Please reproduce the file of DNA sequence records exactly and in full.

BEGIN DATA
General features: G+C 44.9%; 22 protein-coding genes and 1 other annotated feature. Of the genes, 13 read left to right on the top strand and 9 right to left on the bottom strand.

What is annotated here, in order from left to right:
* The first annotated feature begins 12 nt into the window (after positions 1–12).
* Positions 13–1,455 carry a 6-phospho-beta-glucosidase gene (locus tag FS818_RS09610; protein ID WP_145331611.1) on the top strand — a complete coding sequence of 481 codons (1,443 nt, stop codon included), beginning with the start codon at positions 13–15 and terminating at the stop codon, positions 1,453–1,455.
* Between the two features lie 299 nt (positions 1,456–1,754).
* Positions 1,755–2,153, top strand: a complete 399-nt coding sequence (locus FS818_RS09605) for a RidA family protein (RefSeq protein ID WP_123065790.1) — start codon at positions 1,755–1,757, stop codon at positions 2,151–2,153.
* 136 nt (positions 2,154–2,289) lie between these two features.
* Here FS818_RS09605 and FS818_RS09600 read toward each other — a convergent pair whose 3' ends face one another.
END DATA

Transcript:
General features: G+C 44.9%; 22 protein-coding genes and 1 other annotated feature. Of the genes, 13 read left to right on the top strand and 9 right to left on the bottom strand.

What is annotated here, in order from left to right:
* The first annotated feature begins 12 nt into the window (after positions 1–12).
* Positions 13–1,455 carry a 6-phospho-beta-glucosidase gene (locus tag FS818_RS09610; protein ID WP_145331611.1) on the top strand — a complete coding sequence of 481 codons (1,443 nt, stop codon included), beginning with the start codon at positions 13–15 and terminating at the stop codon, positions 1,453–1,455.
* Between the two features lie 299 nt (positions 1,456–1,754).
* Positions 1,755–2,153, top strand: a complete 399-nt coding sequence (locus FS818_RS09605) for a RidA family protein (RefSeq protein ID WP_123065790.1) — start codon at positions 1,755–1,757, stop codon at positions 2,151–2,153.
* 136 nt (positions 2,154–2,289) lie between these two features.
* Here FS818_RS09605 and FS818_RS09600 read toward each other — a convergent pair whose 3' ends face one another.